6. Stateless apps, data, and devices Anyone who has read my posts on will see this as a soapbox topic for me. Data, applications, and machines have historically been linked, tied to one another like members of a chain gang. Once you decouple them from each other, you can use each to its best advantage, at the time you want and on the device that makes the most sense. Data is available everywhere, applications work seamlessly on any device, and the machines themselves can be dramatically less expensive. The "lightness" that the stateless decoupling enables is revolutionary; it is the source for the slogan on the masthead of this site: "everything you need is everywhere you are." As the stateless idea matures and gains market penetration, the trigger cascades into modular, just-in-time application development and delivery, to revolutionary models of rights purchase and ownership, and to radical agility in the development and deployment of devices.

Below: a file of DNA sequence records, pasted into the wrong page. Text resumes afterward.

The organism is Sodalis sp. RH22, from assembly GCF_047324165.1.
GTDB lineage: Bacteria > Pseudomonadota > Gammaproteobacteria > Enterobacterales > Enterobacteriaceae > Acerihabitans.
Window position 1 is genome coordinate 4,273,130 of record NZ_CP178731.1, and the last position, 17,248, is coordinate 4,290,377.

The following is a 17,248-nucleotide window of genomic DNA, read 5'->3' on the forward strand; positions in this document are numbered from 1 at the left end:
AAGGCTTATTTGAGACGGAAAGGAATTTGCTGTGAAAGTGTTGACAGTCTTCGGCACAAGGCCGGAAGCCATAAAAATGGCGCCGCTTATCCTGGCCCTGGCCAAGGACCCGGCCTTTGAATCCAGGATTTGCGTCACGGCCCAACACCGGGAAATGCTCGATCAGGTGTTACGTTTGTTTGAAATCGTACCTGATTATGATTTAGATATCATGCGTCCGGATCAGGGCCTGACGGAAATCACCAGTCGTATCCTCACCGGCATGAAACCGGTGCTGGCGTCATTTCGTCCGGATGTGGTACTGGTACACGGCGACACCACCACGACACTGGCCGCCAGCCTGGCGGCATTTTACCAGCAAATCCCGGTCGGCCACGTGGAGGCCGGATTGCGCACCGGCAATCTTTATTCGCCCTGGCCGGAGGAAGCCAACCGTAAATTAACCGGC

7. Digital rights management and rights ecosystems Hopelessly fragmented, driven by efforts to preserve legacy business models, contentious, and volatile, our current system of digital rights is a mess.  Ownership and licensing rights involve three layers: creators, sellers, and buyers. Of these, buyers of music, video, books, and applications are the least well served in the current model.

    The trigger-to-come: the separation of rights control from its current tight links to those who sell and deliver content. An independent third party rights unifier serving the buyer will explode the existing business models, and bring new opportunities for sales, storage, and delivery of digital content.
  8. 3-D printing Kudos have to go to Jackie Fenn at Gartner, who has told us for at least 10 years that 3-D printing is an important idea.